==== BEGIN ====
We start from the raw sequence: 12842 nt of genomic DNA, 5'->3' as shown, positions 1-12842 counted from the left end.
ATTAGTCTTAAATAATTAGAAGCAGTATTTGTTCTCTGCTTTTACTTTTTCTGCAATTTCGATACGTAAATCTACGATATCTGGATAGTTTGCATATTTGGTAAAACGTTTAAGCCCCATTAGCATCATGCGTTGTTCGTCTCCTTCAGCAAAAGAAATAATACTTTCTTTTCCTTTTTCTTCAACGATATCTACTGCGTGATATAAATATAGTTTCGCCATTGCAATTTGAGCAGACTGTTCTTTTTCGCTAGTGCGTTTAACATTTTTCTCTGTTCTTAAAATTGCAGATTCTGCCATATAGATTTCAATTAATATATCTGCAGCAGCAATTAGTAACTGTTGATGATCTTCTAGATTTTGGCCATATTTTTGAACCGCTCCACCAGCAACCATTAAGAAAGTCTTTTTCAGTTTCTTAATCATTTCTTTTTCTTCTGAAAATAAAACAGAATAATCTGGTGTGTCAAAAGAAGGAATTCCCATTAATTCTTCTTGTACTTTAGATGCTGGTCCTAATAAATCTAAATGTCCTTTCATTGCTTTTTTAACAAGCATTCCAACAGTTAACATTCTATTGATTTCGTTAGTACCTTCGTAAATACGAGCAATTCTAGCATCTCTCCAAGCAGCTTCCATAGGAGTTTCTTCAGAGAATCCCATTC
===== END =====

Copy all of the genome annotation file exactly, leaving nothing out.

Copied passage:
We start from the raw sequence: 12842 nt of genomic DNA, 5'->3' as shown, positions 1-12842 counted from the left end.
ATTAGTCTTAAATAATTAGAAGCAGTATTTGTTCTCTGCTTTTACTTTTTCTGCAATTTCGATACGTAAATCTACGATATCTGGATAGTTTGCATATTTGGTAAAACGTTTAAGCCCCATTAGCATCATGCGTTGTTCGTCTCCTTCAGCAAAAGAAATAATACTTTCTTTTCCTTTTTCTTCAACGATATCTACTGCGTGATATAAATATAGTTTCGCCATTGCAATTTGAGCAGACTGTTCTTTTTCGCTAGTGCGTTTAACATTTTTCTCTGTTCTTAAAATTGCAGATTCTGCCATATAGATTTCAATTAATATATCTGCAGCAGCAATTAGTAACTGTTGATGATCTTCTAGATTTTGGCCATATTTTTGAACCGCTCCACCAGCAACCATTAAGAAAGTCTTTTTCAGTTTCTTAATCATTTCTTTTTCTTCTGAAAATAAAACAGAATAATCTGGTGTGTCAAAAGAAGGAATTCCCATTAATTCTTCTTGTACTTTAGATGCTGGTCCTAATAAATCTAAATGTCCTTTCATTGCTTTTTTAACAAGCATTCCAACAGTTAACATTCTATTGATTTCGTTAGTACCTTCGTAAATACGAGCAATTCTAGCATCTCTCCAAGCAGCTTCCATAGGAGTTTCTTCAGAGAATCCCATTC